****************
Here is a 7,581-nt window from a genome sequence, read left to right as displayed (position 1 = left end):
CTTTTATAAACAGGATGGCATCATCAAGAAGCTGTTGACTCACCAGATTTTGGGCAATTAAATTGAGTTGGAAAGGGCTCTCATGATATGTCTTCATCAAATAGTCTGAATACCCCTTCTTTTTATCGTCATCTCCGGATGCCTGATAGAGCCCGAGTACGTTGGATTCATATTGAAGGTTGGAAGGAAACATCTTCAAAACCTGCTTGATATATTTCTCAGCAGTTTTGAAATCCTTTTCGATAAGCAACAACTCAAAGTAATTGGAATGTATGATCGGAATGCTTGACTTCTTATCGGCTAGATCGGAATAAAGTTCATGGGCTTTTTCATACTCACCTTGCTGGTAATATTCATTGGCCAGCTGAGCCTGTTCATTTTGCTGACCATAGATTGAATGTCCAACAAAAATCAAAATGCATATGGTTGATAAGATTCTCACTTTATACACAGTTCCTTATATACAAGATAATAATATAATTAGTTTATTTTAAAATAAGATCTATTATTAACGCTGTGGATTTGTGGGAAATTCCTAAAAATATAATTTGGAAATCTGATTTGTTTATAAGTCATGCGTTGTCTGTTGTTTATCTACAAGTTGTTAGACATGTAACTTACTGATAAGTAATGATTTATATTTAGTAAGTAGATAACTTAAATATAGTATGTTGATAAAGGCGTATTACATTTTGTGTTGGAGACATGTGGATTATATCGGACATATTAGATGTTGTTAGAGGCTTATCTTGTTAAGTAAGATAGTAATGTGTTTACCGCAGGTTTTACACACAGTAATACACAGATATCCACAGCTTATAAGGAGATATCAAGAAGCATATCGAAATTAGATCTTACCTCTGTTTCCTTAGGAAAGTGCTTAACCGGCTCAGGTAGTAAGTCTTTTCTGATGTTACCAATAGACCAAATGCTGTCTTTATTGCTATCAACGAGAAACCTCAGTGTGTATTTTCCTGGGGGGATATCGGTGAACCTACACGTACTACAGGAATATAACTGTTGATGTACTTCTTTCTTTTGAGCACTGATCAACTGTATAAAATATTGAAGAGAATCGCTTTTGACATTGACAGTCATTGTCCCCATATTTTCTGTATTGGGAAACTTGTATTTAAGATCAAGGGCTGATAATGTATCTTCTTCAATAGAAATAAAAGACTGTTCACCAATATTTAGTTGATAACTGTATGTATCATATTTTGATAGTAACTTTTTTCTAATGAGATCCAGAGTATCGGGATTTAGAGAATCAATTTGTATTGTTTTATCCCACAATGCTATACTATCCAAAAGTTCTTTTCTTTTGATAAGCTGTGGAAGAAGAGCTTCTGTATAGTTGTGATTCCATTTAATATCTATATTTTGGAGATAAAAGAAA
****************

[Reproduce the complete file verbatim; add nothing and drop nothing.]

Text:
Here is a 7,581-nt window from a genome sequence, read left to right as displayed (position 1 = left end):
CTTTTATAAACAGGATGGCATCATCAAGAAGCTGTTGACTCACCAGATTTTGGGCAATTAAATTGAGTTGGAAAGGGCTCTCATGATATGTCTTCATCAAATAGTCTGAATACCCCTTCTTTTTATCGTCATCTCCGGATGCCTGATAGAGCCCGAGTACGTTGGATTCATATTGAAGGTTGGAAGGAAACATCTTCAAAACCTGCTTGATATATTTCTCAGCAGTTTTGAAATCCTTTTCGATAAGCAACAACTCAAAGTAATTGGAATGTATGATCGGAATGCTTGACTTCTTATCGGCTAGATCGGAATAAAGTTCATGGGCTTTTTCATACTCACCTTGCTGGTAATATTCATTGGCCAGCTGAGCCTGTTCATTTTGCTGACCATAGATTGAATGTCCAACAAAAATCAAAATGCATATGGTTGATAAGATTCTCACTTTATACACAGTTCCTTATATACAAGATAATAATATAATTAGTTTATTTTAAAATAAGATCTATTATTAACGCTGTGGATTTGTGGGAAATTCCTAAAAATATAATTTGGAAATCTGATTTGTTTATAAGTCATGCGTTGTCTGTTGTTTATCTACAAGTTGTTAGACATGTAACTTACTGATAAGTAATGATTTATATTTAGTAAGTAGATAACTTAAATATAGTATGTTGATAAAGGCGTATTACATTTTGTGTTGGAGACATGTGGATTATATCGGACATATTAGATGTTGTTAGAGGCTTATCTTGTTAAGTAAGATAGTAATGTGTTTACCGCAGGTTTTACACACAGTAATACACAGATATCCACAGCTTATAAGGAGATATCAAGAAGCATATCGAAATTAGATCTTACCTCTGTTTCCTTAGGAAAGTGCTTAACCGGCTCAGGTAGTAAGTCTTTTCTGATGTTACCAATAGACCAAATGCTGTCTTTATTGCTATCAACGAGAAACCTCAGTGTGTATTTTCCTGGGGGGATATCGGTGAACCTACACGTACTACAGGAATATAACTGTTGATGTACTTCTTTCTTTTGAGCACTGATCAACTGTATAAAATATTGAAGAGAATCGCTTTTGACATTGACAGTCATTGTCCCCATATTTTCTGTATTGGGAAACTTGTATTTAAGATCAAGGGCTGATAATGTATCTTCTTCAATAGAAATAAAAGACTGTTCACCAATATTTAGTTGATAACTGTATGTATCATATTTTGATAGTAACTTTTTTCTAATGAGATCCAGAGTATCGGGATTTAGAGAATCAATTTGTATTGTTTTATCCCACAATGCTATACTATCCAAAAGTTCTTTTCTTTTGATAAGCTGTGGAAGAAGAGCTTCTGTATAGTTGTGATTCCATTTAATATCTATATTTTGGAGATAAAAGAAA